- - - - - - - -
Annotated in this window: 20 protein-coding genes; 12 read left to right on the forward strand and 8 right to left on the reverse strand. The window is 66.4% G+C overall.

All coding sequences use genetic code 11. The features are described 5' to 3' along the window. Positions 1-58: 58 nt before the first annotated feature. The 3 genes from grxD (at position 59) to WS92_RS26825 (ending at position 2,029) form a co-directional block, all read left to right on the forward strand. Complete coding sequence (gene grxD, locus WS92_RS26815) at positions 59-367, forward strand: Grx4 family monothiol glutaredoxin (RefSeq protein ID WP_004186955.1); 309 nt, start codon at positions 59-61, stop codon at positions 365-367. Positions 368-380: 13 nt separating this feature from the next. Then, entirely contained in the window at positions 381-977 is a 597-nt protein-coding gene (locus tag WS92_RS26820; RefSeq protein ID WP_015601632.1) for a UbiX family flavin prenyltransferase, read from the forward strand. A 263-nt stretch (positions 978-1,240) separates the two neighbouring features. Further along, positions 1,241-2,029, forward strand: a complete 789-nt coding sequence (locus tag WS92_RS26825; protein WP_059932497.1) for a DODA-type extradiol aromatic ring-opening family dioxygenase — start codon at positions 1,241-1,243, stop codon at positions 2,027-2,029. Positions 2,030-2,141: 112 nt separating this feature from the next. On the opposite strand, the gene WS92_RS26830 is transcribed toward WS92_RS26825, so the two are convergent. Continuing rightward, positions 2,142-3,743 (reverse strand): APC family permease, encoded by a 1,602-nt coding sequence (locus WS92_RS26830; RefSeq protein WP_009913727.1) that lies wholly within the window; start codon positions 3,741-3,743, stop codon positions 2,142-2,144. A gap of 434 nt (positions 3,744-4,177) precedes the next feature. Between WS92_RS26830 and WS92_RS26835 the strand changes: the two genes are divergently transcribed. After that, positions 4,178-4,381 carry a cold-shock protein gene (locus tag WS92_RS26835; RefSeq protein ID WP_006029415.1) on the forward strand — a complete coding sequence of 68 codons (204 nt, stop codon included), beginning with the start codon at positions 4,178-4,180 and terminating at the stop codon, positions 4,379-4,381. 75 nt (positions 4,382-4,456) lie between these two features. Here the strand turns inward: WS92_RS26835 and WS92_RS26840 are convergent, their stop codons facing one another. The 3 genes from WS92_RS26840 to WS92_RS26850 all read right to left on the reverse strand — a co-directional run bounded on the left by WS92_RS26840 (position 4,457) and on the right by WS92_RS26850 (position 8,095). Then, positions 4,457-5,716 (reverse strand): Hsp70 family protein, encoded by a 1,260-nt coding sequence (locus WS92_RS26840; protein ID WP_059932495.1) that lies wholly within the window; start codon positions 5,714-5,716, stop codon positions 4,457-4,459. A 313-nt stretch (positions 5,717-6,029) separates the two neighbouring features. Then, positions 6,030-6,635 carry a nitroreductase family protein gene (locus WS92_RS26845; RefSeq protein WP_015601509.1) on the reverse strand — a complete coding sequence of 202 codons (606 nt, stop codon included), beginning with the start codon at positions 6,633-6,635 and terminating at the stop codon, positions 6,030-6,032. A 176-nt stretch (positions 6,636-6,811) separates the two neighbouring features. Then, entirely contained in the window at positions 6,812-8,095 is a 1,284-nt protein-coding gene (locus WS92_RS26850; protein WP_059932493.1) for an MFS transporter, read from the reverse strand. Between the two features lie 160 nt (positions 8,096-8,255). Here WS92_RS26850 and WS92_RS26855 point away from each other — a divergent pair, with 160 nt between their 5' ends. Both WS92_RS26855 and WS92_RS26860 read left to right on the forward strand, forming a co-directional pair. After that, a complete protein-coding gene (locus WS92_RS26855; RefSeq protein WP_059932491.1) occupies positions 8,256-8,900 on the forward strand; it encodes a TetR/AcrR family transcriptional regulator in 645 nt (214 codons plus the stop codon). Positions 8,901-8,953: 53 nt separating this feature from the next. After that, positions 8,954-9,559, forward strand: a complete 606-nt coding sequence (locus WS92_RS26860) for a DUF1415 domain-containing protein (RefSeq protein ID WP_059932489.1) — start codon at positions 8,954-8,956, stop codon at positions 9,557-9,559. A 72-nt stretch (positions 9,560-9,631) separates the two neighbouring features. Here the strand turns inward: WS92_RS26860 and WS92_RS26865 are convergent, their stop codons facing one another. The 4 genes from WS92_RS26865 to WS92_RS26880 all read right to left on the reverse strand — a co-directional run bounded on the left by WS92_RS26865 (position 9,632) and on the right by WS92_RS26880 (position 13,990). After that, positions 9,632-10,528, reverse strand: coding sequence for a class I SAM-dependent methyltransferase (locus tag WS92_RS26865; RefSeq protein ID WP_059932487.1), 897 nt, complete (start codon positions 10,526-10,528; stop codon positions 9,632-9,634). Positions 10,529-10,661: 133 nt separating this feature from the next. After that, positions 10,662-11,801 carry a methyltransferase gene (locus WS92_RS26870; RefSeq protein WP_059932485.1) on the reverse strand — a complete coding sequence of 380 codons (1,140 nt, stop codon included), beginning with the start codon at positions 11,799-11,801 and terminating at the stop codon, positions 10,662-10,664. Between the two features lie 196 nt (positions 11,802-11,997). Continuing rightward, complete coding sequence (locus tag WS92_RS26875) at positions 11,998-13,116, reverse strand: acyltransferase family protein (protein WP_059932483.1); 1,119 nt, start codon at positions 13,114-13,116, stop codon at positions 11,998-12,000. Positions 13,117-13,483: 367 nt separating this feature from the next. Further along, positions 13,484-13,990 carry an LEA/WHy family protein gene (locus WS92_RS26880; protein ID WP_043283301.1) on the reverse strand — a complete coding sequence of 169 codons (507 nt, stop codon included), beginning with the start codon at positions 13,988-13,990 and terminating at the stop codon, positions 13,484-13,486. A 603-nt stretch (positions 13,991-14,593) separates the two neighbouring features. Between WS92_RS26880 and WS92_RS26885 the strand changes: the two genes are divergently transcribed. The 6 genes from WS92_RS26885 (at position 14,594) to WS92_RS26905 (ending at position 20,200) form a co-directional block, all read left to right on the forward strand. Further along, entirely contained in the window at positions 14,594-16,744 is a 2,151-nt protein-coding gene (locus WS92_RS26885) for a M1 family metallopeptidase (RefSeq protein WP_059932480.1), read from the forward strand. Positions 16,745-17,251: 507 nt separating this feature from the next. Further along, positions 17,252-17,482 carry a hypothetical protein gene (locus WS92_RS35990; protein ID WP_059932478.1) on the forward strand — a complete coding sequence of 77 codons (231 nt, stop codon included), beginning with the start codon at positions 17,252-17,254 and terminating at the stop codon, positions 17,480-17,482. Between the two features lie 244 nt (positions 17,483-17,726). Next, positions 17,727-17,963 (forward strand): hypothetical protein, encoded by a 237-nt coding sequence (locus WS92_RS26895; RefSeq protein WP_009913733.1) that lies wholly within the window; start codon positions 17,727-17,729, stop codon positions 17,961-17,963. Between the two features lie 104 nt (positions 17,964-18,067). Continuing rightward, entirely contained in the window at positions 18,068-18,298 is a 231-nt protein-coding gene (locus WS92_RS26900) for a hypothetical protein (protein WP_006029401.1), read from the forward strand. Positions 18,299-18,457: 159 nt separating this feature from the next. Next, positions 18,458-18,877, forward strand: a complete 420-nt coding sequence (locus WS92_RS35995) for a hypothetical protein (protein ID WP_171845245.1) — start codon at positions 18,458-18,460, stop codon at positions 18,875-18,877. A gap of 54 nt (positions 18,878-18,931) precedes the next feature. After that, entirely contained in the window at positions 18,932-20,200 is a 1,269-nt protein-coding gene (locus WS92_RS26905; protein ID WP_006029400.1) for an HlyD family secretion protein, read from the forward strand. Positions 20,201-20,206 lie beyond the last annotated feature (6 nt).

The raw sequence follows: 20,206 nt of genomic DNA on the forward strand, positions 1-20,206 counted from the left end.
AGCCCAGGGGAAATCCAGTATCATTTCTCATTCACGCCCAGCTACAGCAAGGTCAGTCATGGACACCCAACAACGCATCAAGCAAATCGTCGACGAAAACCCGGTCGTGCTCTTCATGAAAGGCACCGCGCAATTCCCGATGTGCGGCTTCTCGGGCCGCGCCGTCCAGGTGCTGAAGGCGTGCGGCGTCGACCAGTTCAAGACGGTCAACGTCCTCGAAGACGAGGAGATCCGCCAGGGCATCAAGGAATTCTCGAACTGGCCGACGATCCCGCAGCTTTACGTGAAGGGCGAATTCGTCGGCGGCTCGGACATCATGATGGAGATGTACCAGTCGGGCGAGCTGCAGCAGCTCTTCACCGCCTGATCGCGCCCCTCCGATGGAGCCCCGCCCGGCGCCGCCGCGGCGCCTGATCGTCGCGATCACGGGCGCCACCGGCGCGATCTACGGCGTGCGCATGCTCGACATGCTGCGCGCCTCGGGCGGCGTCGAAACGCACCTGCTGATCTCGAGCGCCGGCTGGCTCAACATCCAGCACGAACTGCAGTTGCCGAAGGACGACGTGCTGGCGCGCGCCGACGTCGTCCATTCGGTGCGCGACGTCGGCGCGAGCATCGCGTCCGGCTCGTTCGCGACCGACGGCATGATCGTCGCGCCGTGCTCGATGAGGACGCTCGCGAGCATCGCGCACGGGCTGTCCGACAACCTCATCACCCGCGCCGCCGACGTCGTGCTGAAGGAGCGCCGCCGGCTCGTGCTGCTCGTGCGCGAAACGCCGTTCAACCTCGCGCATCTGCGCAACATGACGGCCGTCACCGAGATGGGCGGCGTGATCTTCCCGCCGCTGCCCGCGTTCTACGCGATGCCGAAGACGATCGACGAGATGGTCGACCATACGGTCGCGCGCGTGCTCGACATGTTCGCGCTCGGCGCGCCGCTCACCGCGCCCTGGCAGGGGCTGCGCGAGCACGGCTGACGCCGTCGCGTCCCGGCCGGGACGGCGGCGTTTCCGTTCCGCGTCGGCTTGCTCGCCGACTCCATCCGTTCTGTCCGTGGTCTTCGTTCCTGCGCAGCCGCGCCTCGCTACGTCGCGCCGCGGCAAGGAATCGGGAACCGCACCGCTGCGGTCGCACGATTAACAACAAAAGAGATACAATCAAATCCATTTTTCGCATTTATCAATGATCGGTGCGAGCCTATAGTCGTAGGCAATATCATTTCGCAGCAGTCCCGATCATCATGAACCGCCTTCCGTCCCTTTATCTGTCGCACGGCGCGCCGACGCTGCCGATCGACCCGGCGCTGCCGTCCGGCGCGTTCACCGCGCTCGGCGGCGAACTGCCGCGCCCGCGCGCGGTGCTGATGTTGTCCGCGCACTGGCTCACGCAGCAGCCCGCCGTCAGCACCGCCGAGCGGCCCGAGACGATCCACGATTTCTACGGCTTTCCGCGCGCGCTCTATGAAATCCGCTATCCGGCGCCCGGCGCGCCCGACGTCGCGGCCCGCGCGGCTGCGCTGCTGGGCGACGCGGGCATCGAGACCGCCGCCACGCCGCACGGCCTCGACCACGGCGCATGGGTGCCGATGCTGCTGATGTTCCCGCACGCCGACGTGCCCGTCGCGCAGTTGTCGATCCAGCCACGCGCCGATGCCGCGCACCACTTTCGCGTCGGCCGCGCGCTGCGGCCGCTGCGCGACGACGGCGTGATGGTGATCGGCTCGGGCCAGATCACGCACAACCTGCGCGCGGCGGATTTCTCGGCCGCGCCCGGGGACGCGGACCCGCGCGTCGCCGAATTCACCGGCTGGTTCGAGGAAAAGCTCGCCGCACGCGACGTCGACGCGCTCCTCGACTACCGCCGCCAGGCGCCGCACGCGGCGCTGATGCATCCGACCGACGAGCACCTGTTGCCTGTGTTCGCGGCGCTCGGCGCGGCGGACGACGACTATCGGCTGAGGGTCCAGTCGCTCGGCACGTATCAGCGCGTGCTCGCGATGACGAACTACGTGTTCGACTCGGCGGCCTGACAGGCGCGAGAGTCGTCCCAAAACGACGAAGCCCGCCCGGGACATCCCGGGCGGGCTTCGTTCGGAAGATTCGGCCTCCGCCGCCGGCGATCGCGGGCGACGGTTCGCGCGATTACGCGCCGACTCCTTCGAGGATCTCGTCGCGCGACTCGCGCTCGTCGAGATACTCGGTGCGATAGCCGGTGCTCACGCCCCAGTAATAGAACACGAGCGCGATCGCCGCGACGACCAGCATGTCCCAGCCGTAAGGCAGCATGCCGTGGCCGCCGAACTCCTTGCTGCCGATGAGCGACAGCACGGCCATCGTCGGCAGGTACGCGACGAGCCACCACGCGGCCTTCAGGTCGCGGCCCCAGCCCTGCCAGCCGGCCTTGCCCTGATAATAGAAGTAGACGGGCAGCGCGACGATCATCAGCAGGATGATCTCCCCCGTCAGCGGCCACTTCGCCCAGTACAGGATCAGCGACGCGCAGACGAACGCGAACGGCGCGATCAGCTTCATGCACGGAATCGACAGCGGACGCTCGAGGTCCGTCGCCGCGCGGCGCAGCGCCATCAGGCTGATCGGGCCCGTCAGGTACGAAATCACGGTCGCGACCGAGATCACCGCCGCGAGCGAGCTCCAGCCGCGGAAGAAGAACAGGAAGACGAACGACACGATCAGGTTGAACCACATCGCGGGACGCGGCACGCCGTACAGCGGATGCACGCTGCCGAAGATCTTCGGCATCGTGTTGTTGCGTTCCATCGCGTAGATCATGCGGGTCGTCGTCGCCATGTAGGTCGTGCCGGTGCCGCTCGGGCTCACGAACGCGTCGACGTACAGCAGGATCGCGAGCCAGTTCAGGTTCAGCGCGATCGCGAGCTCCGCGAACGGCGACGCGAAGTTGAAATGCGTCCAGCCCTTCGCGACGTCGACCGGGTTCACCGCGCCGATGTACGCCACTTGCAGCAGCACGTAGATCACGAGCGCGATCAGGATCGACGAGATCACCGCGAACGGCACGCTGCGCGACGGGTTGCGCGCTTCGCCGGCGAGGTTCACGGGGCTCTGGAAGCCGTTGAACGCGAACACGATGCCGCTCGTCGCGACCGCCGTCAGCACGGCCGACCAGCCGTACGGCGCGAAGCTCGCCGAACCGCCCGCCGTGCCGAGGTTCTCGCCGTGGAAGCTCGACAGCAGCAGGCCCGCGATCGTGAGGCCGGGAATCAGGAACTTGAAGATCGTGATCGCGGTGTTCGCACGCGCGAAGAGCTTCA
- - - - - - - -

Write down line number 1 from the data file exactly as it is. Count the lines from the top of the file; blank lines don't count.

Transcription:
Annotated in this window: 20 protein-coding genes; 12 read left to right on the forward strand and 8 right to left on the reverse strand. The window is 66.4% G+C overall.